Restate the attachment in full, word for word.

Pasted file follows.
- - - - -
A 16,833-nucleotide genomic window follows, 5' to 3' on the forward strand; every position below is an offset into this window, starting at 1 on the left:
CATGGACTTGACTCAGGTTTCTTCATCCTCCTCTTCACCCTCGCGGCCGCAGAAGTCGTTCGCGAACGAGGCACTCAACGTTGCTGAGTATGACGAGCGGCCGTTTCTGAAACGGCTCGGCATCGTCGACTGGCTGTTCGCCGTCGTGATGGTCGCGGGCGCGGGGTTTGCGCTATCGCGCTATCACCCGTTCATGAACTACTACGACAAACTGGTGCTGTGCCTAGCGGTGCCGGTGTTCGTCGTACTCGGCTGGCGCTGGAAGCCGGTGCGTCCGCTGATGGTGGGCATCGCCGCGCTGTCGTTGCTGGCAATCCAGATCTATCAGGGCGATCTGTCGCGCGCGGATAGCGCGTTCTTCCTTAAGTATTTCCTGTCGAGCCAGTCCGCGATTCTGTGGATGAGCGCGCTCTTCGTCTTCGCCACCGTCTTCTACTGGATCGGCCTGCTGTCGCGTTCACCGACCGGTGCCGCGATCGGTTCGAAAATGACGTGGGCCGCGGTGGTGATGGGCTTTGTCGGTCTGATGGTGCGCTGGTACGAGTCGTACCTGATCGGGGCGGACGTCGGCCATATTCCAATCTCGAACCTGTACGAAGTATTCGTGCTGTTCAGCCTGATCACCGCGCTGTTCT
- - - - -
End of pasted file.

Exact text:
A 16,833-nucleotide genomic window follows, 5' to 3' on the forward strand; every position below is an offset into this window, starting at 1 on the left:
CATGGACTTGACTCAGGTTTCTTCATCCTCCTCTTCACCCTCGCGGCCGCAGAAGTCGTTCGCGAACGAGGCACTCAACGTTGCTGAGTATGACGAGCGGCCGTTTCTGAAACGGCTCGGCATCGTCGACTGGCTGTTCGCCGTCGTGATGGTCGCGGGCGCGGGGTTTGCGCTATCGCGCTATCACCCGTTCATGAACTACTACGACAAACTGGTGCTGTGCCTAGCGGTGCCGGTGTTCGTCGTACTCGGCTGGCGCTGGAAGCCGGTGCGTCCGCTGATGGTGGGCATCGCCGCGCTGTCGTTGCTGGCAATCCAGATCTATCAGGGCGATCTGTCGCGCGCGGATAGCGCGTTCTTCCTTAAGTATTTCCTGTCGAGCCAGTCCGCGATTCTGTGGATGAGCGCGCTCTTCGTCTTCGCCACCGTCTTCTACTGGATCGGCCTGCTGTCGCGTTCACCGACCGGTGCCGCGATCGGTTCGAAAATGACGTGGGCCGCGGTGGTGATGGGCTTTGTCGGTCTGATGGTGCGCTGGTACGAGTCGTACCTGATCGGGGCGGACGTCGGCCATATTCCAATCTCGAACCTGTACGAAGTATTCGTGCTGTTCAGCCTGATCACCGCGCTGTTCT